Summer, 1970. Richard Nixon was president and the Vietnam War raged on. The preceding months had seen the shooting of war protesters at Kent State University and the beating of demonstrators here. Now anti-war activists were planning to converge on Portland during an American Legion convention. The FBI was forecasting 50,000 people and a violent outcome.

Governor Tom McCall’s solution? A “biodegradable festival of life.”

Discover Oregon’s “Woodstock” on the next OREGON EXPERIENCE on Monday, February 8 at 9pm on the stations of Oregon Public Broadcasting.

To this day, Vortex I remains the only state-sponsored rock festival in U.S. history. It was, in fact, a diversionary event to lure young people away from planned — and potentially violent — anti-war protests at an American Legion convention in Portland. And by most almost every measure, it succeeded.

The festival took place at a state park near Estacada. Some now-unknown person created the name “Vortex I: A Biodegradable Festival of Life,” and it stuck. Many people came. Estimates ranged from 30,000 to 100,000.

On the surface, Vortex appeared much like hundreds of other counter-culture music events of that era: Young people listened to mostly local bands, wandered about in little or no clothing and partook of illegal substances.

But Vortex was different.

Entry was free. Private businesses in Portland contributed much of the food, supplies and building materials. Law-enforcement officers kindly escorted hundreds of young people to the festival location at McIver State Park. Yet no laws were enforced on the park grounds themselves. And all of this was endorsed and underwritten with state money and services by the Republican governor, Tom McCall.

OPB’s “Vortex I” portrays the political environment which spawned the festival and shares many stories from the people who were there.

To compile the imagery for the show, producer Eric Cain worked with the Oregon Historical Society’s Moving Image Archives. “Vortex I” includes film footage and photos from many photographers, amateur and professional, who were there. (Cain himself went to the festival as an 18-year-old, but neglected to take pictures,) Author Matt Love, too young to have been at Vortex, has written the definitive book about it and shares his research in the program. Ed Westerdahl, executive assistant to Governor McCall, maintained a low profile during the event, but he was probably the person most responsible for Vortex I. In an interview from his California home, he reveals some unique insights. Several bands that played — or almost played — on the Vortex Stage have provided some of the show’s music and include the Portland Zoo Electric Band, Jacob’s Ladder, Notary Sojac and Brown Sugar.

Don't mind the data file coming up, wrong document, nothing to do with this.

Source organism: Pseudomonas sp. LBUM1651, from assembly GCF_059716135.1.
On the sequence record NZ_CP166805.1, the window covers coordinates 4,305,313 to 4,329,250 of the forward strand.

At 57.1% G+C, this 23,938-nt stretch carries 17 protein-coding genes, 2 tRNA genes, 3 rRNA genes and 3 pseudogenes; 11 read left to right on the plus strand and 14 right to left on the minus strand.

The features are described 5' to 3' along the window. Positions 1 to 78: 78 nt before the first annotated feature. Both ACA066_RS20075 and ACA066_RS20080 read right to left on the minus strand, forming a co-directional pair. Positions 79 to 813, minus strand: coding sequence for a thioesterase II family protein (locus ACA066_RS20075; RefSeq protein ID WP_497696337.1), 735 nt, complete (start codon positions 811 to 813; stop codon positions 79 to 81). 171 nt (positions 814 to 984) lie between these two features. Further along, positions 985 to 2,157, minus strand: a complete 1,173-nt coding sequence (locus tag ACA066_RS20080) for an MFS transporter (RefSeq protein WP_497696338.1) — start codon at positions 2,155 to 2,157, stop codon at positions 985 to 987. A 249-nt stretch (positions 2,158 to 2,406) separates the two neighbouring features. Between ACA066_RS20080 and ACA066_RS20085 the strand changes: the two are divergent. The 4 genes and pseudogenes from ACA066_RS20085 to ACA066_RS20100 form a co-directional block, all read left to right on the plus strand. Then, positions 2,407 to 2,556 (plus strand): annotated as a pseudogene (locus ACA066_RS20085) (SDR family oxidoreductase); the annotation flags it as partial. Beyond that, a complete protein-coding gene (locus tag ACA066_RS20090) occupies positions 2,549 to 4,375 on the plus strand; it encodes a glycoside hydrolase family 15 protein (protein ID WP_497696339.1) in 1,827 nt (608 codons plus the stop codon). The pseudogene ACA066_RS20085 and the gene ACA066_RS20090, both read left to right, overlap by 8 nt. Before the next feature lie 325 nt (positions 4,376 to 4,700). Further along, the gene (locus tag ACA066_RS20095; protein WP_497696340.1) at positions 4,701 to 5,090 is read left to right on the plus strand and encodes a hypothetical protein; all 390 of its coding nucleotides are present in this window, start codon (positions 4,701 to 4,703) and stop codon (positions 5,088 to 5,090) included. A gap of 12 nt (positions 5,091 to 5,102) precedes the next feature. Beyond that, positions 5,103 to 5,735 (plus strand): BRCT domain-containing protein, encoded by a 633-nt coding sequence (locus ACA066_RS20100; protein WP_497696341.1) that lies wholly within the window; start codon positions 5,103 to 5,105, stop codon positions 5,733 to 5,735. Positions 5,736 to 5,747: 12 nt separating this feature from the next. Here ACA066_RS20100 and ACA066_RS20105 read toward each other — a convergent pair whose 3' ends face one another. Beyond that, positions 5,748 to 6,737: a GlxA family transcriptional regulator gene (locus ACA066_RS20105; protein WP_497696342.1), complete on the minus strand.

Watch the complete program online anytime after February 8 at or at

OREGON EXPERIENCE is an exciting history series on OPB-TV that brings to life fascinating stories that help us understand who we are and that reinforce our shared identity as Oregonians. The series, co-produced by the Oregon Historical Society and Oregon Public Broadcasting (OPB), takes advantage of the extensive film, video and stills from the archives of OHS and OPB, and draws upon the expertise of OHS researchers and historians. Each half-hour show features captivating characters — both familiar and forgotten — who have played key roles in building our state into the unique place we call home. Funding for OREGON EXPERIENCE is provided in part by Ann & Bill Swindells Charitable Trust, James F. and Marion L. Miller Foundation and Oregon Cultural Trust.

About OPB
OPB is the largest cultural and education institution in the region, delivering excellence in public broadcasting to 1.5 million people each week through television, radio and the Internet. Widely recognized as a national leader in the public broadcasting arena, OPB is a major contributor to the program schedule that serves the entire country. OPB is one of the most-used and most-supported public broadcasting services in the country and is generously supported by 120,000 contributors.